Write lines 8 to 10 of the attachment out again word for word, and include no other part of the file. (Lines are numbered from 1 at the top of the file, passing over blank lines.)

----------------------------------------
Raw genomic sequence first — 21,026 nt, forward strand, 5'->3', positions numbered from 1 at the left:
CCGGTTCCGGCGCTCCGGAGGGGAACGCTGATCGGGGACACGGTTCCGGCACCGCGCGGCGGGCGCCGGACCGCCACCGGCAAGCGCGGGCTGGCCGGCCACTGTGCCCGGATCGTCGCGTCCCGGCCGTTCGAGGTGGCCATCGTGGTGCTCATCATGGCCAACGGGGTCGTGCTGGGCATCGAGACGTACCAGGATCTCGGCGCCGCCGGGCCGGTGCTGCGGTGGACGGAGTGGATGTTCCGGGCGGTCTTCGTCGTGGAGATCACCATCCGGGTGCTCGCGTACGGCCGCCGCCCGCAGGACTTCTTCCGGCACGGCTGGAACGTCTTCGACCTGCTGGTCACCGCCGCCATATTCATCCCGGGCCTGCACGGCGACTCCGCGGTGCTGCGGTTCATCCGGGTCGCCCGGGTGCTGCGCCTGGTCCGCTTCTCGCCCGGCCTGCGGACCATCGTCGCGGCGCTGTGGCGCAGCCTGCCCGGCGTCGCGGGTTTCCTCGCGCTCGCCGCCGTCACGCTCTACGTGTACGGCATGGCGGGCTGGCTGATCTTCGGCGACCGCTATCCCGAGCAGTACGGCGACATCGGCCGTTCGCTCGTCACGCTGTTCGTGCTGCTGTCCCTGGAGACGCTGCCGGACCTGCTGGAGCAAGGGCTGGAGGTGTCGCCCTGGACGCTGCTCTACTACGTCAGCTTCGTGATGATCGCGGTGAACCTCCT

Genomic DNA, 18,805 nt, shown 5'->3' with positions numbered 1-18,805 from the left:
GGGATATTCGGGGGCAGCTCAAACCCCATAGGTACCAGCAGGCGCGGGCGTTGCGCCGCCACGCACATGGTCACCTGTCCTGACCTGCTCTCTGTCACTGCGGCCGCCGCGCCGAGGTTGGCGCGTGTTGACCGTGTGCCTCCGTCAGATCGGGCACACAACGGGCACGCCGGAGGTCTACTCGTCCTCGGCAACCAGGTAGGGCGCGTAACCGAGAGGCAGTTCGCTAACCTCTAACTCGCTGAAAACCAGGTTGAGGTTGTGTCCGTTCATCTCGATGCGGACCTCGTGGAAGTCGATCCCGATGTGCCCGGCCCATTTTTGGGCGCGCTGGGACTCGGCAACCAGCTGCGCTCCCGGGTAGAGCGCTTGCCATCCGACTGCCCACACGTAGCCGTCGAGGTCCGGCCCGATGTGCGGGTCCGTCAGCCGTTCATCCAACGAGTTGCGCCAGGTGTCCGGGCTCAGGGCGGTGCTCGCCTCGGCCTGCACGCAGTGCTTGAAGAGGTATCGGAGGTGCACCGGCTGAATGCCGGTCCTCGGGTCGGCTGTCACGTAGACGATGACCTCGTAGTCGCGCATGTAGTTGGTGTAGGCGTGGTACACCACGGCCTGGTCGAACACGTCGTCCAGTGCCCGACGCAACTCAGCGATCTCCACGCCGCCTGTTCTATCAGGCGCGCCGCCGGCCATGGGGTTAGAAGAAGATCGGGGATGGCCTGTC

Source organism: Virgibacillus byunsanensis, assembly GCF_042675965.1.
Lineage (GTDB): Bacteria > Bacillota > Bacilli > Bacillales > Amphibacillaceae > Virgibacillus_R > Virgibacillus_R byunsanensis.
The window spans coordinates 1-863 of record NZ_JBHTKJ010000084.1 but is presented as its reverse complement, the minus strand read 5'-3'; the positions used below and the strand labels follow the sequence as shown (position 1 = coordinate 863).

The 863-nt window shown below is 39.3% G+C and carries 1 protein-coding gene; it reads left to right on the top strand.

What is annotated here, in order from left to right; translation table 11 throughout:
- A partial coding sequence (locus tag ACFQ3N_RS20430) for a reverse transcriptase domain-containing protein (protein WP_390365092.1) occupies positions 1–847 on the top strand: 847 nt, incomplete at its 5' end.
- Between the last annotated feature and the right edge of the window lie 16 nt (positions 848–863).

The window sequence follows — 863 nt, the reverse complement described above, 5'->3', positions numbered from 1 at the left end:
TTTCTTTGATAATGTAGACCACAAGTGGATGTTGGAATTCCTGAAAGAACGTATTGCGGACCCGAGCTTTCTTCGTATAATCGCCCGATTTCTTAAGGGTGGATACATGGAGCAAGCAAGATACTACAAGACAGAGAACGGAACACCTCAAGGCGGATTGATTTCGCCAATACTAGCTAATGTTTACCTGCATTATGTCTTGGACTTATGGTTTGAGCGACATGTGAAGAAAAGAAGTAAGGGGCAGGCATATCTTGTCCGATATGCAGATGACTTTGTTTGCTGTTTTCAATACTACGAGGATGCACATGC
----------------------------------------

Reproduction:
The 863-nt window shown below is 39.3% G+C and carries 1 protein-coding gene; it reads left to right on the top strand.

What is annotated here, in order from left to right; translation table 11 throughout:
- A partial coding sequence (locus tag ACFQ3N_RS20430) for a reverse transcriptase domain-containing protein (protein WP_390365092.1) occupies positions 1–847 on the top strand: 847 nt, incomplete at its 5' end.